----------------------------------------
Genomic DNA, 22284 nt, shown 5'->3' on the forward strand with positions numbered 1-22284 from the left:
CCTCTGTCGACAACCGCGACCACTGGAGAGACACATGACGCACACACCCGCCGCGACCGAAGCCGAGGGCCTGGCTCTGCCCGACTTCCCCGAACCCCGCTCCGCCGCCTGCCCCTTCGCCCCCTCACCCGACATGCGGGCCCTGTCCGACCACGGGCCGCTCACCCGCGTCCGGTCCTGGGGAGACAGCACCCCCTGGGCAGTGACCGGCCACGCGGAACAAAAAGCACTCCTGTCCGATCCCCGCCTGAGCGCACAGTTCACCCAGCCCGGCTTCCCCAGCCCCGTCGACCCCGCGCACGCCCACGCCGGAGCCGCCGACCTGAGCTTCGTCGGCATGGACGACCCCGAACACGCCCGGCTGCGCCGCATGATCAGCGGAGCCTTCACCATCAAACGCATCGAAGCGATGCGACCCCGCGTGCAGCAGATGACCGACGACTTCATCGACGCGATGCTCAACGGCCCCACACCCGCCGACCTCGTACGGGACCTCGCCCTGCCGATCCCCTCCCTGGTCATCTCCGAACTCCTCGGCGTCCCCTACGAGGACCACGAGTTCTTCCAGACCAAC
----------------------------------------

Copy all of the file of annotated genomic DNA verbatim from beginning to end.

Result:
Genomic DNA, 22284 nt, shown 5'->3' on the forward strand with positions numbered 1-22284 from the left:
CCTCTGTCGACAACCGCGACCACTGGAGAGACACATGACGCACACACCCGCCGCGACCGAAGCCGAGGGCCTGGCTCTGCCCGACTTCCCCGAACCCCGCTCCGCCGCCTGCCCCTTCGCCCCCTCACCCGACATGCGGGCCCTGTCCGACCACGGGCCGCTCACCCGCGTCCGGTCCTGGGGAGACAGCACCCCCTGGGCAGTGACCGGCCACGCGGAACAAAAAGCACTCCTGTCCGATCCCCGCCTGAGCGCACAGTTCACCCAGCCCGGCTTCCCCAGCCCCGTCGACCCCGCGCACGCCCACGCCGGAGCCGCCGACCTGAGCTTCGTCGGCATGGACGACCCCGAACACGCCCGGCTGCGCCGCATGATCAGCGGAGCCTTCACCATCAAACGCATCGAAGCGATGCGACCCCGCGTGCAGCAGATGACCGACGACTTCATCGACGCGATGCTCAACGGCCCCACACCCGCCGACCTCGTACGGGACCTCGCCCTGCCGATCCCCTCCCTGGTCATCTCCGAACTCCTCGGCGTCCCCTACGAGGACCACGAGTTCTTCCAGACCAAC